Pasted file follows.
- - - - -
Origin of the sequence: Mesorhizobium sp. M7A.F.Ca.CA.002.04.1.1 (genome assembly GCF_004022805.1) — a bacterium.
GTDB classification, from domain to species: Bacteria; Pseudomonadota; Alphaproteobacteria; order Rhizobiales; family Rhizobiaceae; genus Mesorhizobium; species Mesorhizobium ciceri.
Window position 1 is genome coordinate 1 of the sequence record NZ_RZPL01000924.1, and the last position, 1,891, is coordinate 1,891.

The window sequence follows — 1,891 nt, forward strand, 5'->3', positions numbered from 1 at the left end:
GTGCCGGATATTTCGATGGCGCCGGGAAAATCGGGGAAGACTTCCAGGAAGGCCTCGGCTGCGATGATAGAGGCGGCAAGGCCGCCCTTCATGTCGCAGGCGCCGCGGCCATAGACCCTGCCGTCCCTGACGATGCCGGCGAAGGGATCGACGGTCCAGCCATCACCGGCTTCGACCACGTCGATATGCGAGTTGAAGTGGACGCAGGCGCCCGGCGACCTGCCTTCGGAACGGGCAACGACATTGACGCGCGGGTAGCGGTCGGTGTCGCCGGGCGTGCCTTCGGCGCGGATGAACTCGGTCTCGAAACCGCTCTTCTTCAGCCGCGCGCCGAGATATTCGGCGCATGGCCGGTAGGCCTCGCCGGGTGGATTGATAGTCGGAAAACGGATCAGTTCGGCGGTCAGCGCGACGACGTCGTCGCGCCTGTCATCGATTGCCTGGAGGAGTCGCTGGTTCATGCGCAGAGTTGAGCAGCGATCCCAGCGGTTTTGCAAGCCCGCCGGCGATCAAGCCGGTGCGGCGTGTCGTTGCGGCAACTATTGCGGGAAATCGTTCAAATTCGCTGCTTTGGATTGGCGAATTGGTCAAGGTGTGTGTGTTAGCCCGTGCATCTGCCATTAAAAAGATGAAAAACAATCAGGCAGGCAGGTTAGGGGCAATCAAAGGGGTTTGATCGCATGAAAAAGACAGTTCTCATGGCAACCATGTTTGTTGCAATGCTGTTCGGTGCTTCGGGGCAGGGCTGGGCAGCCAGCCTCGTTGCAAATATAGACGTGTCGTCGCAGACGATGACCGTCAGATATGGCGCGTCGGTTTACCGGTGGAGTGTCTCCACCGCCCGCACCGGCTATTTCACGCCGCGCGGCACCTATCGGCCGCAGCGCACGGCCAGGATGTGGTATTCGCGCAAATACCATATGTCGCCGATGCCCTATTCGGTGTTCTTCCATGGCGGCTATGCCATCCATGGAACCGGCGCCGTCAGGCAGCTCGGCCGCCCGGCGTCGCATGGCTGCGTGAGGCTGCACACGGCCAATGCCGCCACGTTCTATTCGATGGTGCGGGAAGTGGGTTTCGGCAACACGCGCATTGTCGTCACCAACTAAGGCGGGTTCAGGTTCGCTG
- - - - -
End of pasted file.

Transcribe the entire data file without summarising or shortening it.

Origin of the sequence: Mesorhizobium sp. M7A.F.Ca.CA.002.04.1.1 (genome assembly GCF_004022805.1) — a bacterium.
GTDB classification, from domain to species: Bacteria; Pseudomonadota; Alphaproteobacteria; order Rhizobiales; family Rhizobiaceae; genus Mesorhizobium; species Mesorhizobium ciceri.
Window position 1 is genome coordinate 1 of the sequence record NZ_RZPL01000924.1, and the last position, 1,891, is coordinate 1,891.

The window sequence follows — 1,891 nt, forward strand, 5'->3', positions numbered from 1 at the left end:
GTGCCGGATATTTCGATGGCGCCGGGAAAATCGGGGAAGACTTCCAGGAAGGCCTCGGCTGCGATGATAGAGGCGGCAAGGCCGCCCTTCATGTCGCAGGCGCCGCGGCCATAGACCCTGCCGTCCCTGACGATGCCGGCGAAGGGATCGACGGTCCAGCCATCACCGGCTTCGACCACGTCGATATGCGAGTTGAAGTGGACGCAGGCGCCCGGCGACCTGCCTTCGGAACGGGCAACGACATTGACGCGCGGGTAGCGGTCGGTGTCGCCGGGCGTGCCTTCGGCGCGGATGAACTCGGTCTCGAAACCGCTCTTCTTCAGCCGCGCGCCGAGATATTCGGCGCATGGCCGGTAGGCCTCGCCGGGTGGATTGATAGTCGGAAAACGGATCAGTTCGGCGGTCAGCGCGACGACGTCGTCGCGCCTGTCATCGATTGCCTGGAGGAGTCGCTGGTTCATGCGCAGAGTTGAGCAGCGATCCCAGCGGTTTTGCAAGCCCGCCGGCGATCAAGCCGGTGCGGCGTGTCGTTGCGGCAACTATTGCGGGAAATCGTTCAAATTCGCTGCTTTGGATTGGCGAATTGGTCAAGGTGTGTGTGTTAGCCCGTGCATCTGCCATTAAAAAGATGAAAAACAATCAGGCAGGCAGGTTAGGGGCAATCAAAGGGGTTTGATCGCATGAAAAAGACAGTTCTCATGGCAACCATGTTTGTTGCAATGCTGTTCGGTGCTTCGGGGCAGGGCTGGGCAGCCAGCCTCGTTGCAAATATAGACGTGTCGTCGCAGACGATGACCGTCAGATATGGCGCGTCGGTTTACCGGTGGAGTGTCTCCACCGCCCGCACCGGCTATTTCACGCCGCGCGGCACCTATCGGCCGCAGCGCACGGCCAGGATGTGGTATTCGCGCAAATACCATATGTCGCCGATGCCCTATTCGGTGTTCTTCCATGGCGGCTATGCCATCCATGGAACCGGCGCCGTCAGGCAGCTCGGCCGCCCGGCGTCGCATGGCTGCGTGAGGCTGCACACGGCCAATGCCGCCACGTTCTATTCGATGGTGCGGGAAGTGGGTTTCGGCAACACGCGCATTGTCGTCACCAACTAAGGCGGGTTCAGGTTCGCTG